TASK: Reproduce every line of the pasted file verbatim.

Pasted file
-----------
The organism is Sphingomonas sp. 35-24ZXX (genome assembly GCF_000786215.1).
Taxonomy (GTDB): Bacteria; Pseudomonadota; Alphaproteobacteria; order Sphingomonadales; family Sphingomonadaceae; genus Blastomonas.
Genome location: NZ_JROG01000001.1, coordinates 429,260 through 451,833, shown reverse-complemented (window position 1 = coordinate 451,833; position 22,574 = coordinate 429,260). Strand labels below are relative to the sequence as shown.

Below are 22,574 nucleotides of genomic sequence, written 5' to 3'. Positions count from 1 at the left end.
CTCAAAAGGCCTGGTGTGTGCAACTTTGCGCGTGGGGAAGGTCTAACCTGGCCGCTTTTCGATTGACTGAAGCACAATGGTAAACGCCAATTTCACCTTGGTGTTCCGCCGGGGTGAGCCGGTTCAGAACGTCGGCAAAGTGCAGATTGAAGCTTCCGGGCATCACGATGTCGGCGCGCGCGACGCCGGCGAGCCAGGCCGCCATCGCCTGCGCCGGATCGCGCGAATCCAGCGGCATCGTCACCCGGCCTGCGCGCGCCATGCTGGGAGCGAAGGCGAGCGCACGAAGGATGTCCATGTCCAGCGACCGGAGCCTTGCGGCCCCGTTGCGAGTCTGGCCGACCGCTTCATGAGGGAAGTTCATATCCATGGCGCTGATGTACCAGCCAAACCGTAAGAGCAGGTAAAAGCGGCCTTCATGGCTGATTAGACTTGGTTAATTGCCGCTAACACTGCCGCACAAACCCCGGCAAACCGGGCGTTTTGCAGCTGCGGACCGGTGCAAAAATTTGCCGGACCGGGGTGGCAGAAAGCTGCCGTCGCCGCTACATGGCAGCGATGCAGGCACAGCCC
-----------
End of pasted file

The organism is Sphingomonas sp. 35-24ZXX (genome assembly GCF_000786215.1).
Taxonomy (GTDB): Bacteria; Pseudomonadota; Alphaproteobacteria; order Sphingomonadales; family Sphingomonadaceae; genus Blastomonas.
Genome location: NZ_JROG01000001.1, coordinates 429,260 through 451,833, shown reverse-complemented (window position 1 = coordinate 451,833; position 22,574 = coordinate 429,260). Strand labels below are relative to the sequence as shown.

Below are 22,574 nucleotides of genomic sequence, written 5' to 3'. Positions count from 1 at the left end.
CTCAAAAGGCCTGGTGTGTGCAACTTTGCGCGTGGGGAAGGTCTAACCTGGCCGCTTTTCGATTGACTGAAGCACAATGGTAAACGCCAATTTCACCTTGGTGTTCCGCCGGGGTGAGCCGGTTCAGAACGTCGGCAAAGTGCAGATTGAAGCTTCCGGGCATCACGATGTCGGCGCGCGCGACGCCGGCGAGCCAGGCCGCCATCGCCTGCGCCGGATCGCGCGAATCCAGCGGCATCGTCACCCGGCCTGCGCGCGCCATGCTGGGAGCGAAGGCGAGCGCACGAAGGATGTCCATGTCCAGCGACCGGAGCCTTGCGGCCCCGTTGCGAGTCTGGCCGACCGCTTCATGAGGGAAGTTCATATCCATGGCGCTGATGTACCAGCCAAACCGTAAGAGCAGGTAAAAGCGGCCTTCATGGCTGATTAGACTTGGTTAATTGCCGCTAACACTGCCGCACAAACCCCGGCAAACCGGGCGTTTTGCAGCTGCGGACCGGTGCAAAAATTTGCCGGACCGGGGTGGCAGAAAGCTGCCGTCGCCGCTACATGGCAGCGATGCAGGCACAGCCC